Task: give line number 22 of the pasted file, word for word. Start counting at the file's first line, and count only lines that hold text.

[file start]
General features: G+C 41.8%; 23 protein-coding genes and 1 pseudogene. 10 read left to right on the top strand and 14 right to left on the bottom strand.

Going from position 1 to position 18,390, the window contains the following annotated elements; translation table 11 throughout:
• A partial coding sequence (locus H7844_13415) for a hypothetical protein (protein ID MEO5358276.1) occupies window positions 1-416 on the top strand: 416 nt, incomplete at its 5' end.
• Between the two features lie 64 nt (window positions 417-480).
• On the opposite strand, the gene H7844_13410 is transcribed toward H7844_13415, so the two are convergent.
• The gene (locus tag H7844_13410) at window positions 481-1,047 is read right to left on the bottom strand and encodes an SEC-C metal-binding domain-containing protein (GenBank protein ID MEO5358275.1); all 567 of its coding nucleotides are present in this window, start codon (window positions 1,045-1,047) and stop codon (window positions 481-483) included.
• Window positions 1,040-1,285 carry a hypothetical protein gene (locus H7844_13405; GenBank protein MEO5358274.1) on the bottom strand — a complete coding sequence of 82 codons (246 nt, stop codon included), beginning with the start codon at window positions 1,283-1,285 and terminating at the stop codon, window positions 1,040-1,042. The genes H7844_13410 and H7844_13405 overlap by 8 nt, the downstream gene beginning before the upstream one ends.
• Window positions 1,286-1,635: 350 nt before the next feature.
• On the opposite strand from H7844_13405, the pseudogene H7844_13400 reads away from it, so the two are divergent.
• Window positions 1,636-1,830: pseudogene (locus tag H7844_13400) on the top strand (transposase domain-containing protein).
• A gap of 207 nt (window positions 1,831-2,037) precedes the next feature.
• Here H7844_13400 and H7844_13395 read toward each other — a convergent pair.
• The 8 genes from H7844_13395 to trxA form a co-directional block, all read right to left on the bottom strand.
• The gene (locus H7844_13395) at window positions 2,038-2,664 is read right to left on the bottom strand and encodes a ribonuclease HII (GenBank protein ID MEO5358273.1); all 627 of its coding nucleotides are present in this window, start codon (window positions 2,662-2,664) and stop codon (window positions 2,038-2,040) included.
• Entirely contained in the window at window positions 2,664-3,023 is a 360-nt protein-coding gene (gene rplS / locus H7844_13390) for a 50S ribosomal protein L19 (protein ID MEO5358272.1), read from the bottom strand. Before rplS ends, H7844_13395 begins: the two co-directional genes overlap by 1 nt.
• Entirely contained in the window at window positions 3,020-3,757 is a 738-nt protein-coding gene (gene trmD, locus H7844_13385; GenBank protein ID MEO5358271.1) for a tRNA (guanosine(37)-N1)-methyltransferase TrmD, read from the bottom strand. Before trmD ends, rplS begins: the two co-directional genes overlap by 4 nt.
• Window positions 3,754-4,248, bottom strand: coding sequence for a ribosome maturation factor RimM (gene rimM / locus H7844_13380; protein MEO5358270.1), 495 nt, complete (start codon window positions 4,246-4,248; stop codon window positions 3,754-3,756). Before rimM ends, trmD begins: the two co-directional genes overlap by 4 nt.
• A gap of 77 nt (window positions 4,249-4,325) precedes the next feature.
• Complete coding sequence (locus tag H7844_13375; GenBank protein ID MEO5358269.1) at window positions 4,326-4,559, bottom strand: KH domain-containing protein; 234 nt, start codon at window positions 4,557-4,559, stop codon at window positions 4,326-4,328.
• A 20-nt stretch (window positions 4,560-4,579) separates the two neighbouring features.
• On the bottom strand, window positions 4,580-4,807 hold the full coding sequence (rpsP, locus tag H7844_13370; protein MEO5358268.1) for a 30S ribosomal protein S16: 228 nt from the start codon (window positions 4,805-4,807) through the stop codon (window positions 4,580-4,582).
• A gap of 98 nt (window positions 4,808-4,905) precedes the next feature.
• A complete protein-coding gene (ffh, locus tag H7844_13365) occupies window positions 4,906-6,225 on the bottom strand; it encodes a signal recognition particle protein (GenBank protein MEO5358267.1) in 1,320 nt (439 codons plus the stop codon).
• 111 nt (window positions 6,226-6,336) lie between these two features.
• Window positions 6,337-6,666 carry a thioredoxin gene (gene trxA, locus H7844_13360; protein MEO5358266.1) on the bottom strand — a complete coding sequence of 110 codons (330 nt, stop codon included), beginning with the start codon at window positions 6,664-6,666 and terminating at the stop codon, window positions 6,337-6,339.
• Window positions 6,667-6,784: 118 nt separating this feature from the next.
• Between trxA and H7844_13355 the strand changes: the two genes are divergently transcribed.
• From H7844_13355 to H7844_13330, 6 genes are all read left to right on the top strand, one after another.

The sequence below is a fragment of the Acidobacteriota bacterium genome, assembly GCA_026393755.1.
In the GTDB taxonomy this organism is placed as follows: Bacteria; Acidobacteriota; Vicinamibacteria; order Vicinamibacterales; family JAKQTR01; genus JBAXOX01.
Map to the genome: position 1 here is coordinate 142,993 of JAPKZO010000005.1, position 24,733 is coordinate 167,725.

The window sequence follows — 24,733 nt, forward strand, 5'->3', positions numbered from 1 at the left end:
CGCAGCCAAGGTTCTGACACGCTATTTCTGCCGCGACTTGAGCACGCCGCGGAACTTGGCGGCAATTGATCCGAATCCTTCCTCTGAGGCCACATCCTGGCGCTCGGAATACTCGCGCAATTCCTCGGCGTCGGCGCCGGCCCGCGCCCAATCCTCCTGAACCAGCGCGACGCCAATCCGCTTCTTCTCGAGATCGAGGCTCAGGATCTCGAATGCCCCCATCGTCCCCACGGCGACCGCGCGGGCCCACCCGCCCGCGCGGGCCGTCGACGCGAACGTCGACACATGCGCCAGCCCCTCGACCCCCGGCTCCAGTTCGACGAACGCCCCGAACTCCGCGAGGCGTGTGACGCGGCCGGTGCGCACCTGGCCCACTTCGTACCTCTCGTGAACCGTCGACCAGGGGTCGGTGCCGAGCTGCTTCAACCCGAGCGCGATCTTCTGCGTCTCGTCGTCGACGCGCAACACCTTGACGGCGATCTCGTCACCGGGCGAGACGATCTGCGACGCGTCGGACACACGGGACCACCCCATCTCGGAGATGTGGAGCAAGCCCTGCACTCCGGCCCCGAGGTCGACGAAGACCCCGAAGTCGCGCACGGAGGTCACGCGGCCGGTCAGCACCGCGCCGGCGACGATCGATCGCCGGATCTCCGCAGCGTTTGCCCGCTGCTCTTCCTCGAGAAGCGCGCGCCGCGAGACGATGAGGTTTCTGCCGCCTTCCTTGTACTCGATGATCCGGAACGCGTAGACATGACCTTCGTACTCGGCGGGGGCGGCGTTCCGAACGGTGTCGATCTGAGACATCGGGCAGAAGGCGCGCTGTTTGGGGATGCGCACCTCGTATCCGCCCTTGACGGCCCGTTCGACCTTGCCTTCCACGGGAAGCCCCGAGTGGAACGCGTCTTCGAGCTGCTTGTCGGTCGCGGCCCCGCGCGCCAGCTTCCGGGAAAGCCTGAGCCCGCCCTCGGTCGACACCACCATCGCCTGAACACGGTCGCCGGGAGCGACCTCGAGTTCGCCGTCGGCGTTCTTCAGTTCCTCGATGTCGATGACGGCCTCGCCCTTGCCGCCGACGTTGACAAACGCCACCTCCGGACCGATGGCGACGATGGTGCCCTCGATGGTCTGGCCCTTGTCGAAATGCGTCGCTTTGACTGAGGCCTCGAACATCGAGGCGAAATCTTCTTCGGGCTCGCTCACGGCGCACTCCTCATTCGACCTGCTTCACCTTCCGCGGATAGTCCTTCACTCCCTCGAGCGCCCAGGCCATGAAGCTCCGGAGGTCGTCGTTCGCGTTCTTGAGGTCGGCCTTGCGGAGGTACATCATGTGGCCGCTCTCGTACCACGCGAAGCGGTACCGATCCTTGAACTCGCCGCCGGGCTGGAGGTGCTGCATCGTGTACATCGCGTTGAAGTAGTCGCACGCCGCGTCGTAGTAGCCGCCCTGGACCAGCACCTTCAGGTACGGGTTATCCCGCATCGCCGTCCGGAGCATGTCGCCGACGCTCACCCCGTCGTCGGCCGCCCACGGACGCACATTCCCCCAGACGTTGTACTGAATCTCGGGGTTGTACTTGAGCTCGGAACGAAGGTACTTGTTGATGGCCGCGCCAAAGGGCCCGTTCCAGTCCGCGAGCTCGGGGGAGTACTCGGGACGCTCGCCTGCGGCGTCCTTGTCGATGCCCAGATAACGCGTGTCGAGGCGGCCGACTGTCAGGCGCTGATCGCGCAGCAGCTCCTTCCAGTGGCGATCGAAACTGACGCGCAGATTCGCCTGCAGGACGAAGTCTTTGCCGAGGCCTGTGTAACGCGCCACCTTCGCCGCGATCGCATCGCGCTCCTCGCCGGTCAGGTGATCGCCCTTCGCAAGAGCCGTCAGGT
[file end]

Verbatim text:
• A gap of 98 nt (window positions 4,808-4,905) precedes the next feature.